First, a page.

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Unofficial road building in the Brazilian Amazon: dilemmas and models for road governance

Published online by Cambridge University Press:  25 May 2007

STEPHEN G. PERZ
Affiliation:
Department of Sociology, 3219 Turlington Hall, University of Florida, PO Box 117330, Gainesville, FL 32611-7330, USA
CHRISTINE OVERDEVEST
Affiliation:
Department of Sociology, 3219 Turlington Hall, University of Florida, PO Box 117330, Gainesville, FL 32611-7330, USA
MARCELLUS M. CALDAS
Affiliation:
Department of Geography, Kansas State University, 118 Seaton Hall, Manhattan, KS 66506-2904, USA
ROBERT T. WALKER
Affiliation:
Department of Geography, 116 Geography Building, Michigan State University, East Lansing, MI 48824-1117, USA
EUGÊNIO Y. ARIMA
Affiliation:
Environmental Studies Program, 206 Lansing Hall, Hobart and William Smith Colleges, Box 4178,Geneva, NY 14456, USA

Abstract

Unofficial roads form dense networks in landscapes, generating a litany of negative ecological outcomes, but in frontier areas they are also instrumental in local livelihoods and community development. This trade-off poses dilemmas for the governance of unofficial roads. Unofficial road building in frontier areas of the Brazilian Amazon illustrates the challenges of ‘road governance.’ Both state-based and community-based governance models exhibit important liabilities for governing unofficial roads. Whereas state-based governance has experienced difficulties in adapting to specific local contexts and interacting effectively with local peoples, community-based governance has a mixed record owing to social inequalities and conflicts among local interest groups. A state-community hybrid model may offer more effective governance of unofficial road building by combining the oversight capacity of the state with locally-grounded community management via participatory decision-making.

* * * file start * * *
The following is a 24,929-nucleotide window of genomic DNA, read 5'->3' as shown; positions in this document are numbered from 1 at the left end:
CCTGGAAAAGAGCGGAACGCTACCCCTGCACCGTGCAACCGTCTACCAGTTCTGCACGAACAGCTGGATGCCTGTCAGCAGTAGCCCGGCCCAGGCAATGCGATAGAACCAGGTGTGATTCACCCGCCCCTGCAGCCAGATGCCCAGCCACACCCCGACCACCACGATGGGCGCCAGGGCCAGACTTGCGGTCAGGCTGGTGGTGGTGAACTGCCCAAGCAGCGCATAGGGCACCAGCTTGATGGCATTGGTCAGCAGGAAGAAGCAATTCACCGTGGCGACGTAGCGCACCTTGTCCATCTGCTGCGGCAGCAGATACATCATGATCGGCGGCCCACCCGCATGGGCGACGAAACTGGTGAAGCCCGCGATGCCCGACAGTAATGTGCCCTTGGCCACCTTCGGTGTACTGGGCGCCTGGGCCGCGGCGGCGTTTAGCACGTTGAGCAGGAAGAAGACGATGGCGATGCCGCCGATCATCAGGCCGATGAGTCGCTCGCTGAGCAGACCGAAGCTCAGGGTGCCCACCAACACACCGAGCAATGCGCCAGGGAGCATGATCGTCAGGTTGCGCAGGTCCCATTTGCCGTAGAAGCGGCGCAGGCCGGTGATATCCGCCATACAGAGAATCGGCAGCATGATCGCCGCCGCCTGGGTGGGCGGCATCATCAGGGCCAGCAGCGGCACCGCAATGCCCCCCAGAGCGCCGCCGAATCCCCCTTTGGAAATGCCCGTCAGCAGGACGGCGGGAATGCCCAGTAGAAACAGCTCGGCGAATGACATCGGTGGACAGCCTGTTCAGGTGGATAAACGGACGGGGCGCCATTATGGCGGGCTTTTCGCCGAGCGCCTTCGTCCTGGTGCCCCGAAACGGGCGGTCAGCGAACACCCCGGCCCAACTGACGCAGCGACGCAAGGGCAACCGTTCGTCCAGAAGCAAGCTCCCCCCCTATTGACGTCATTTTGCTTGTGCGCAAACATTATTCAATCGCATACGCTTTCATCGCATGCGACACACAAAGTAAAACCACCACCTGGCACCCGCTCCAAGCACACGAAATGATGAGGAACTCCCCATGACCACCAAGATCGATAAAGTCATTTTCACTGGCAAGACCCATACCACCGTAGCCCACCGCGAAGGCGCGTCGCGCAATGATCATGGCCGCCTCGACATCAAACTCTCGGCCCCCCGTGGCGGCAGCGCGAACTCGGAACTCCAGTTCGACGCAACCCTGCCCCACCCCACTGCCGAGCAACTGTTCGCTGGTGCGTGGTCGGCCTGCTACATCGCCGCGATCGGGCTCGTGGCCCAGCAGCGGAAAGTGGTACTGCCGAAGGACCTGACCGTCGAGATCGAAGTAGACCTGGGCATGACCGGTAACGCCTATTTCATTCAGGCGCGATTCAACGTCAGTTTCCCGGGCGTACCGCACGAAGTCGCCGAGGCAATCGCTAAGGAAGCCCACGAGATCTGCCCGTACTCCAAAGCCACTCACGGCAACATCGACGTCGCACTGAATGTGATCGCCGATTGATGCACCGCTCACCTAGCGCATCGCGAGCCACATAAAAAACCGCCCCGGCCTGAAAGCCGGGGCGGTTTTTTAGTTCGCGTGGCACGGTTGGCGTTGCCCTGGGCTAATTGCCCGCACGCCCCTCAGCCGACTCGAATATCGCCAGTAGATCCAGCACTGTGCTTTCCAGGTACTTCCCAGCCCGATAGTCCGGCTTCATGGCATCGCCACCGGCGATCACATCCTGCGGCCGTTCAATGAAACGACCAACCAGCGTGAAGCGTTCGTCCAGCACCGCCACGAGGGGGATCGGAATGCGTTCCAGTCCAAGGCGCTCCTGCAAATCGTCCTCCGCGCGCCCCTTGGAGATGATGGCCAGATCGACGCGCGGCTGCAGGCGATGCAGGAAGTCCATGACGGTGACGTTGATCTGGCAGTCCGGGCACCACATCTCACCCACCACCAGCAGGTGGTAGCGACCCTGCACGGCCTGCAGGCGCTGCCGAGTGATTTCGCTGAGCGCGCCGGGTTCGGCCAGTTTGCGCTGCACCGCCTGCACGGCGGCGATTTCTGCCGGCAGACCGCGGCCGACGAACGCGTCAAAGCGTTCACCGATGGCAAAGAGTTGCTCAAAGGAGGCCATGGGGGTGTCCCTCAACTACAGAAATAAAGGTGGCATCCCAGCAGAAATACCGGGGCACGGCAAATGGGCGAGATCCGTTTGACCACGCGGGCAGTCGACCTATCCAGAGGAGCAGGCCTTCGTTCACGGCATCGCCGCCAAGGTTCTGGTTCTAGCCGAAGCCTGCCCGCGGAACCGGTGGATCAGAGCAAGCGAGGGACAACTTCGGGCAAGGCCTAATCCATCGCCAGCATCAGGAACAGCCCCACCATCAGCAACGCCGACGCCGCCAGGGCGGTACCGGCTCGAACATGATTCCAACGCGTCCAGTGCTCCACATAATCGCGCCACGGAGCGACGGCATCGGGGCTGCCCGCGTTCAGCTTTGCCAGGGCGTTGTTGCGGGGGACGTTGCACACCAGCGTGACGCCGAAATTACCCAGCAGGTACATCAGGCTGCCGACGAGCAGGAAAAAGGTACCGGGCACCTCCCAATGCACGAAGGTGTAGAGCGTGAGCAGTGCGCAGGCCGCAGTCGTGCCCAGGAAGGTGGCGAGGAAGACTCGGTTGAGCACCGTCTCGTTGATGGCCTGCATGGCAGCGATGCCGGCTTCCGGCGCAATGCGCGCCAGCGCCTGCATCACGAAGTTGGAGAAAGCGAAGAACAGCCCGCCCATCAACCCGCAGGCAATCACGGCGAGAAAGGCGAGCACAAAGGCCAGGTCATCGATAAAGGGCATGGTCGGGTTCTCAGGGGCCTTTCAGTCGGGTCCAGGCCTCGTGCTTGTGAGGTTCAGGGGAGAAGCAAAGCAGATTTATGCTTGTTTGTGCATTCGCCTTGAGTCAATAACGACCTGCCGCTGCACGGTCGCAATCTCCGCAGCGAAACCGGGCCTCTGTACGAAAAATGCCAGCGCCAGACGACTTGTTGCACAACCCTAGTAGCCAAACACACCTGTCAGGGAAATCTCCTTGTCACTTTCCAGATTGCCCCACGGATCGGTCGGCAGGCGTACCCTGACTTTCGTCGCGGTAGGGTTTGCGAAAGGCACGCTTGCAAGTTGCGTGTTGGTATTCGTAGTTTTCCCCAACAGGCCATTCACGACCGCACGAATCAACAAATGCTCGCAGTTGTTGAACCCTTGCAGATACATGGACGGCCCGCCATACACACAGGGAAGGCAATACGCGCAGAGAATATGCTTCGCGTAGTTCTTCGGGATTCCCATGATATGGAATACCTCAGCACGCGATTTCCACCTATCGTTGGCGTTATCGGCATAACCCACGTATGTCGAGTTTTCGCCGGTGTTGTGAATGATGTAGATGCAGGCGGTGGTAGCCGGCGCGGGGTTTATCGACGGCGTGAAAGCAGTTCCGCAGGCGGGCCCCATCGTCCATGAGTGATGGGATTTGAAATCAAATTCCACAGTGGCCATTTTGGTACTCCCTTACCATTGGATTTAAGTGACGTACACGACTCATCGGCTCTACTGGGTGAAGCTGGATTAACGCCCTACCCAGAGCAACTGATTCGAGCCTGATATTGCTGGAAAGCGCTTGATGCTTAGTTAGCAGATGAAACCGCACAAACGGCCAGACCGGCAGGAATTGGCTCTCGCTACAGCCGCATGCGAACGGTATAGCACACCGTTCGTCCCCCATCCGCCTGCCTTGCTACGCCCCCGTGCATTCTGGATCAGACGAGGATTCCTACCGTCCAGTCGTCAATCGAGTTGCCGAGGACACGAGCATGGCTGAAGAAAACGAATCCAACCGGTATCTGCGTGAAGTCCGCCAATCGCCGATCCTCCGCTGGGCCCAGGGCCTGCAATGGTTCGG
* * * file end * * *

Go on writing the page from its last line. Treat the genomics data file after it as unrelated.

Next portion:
Type
Papers
Copyright
2007 Foundation for Environmental Conservation

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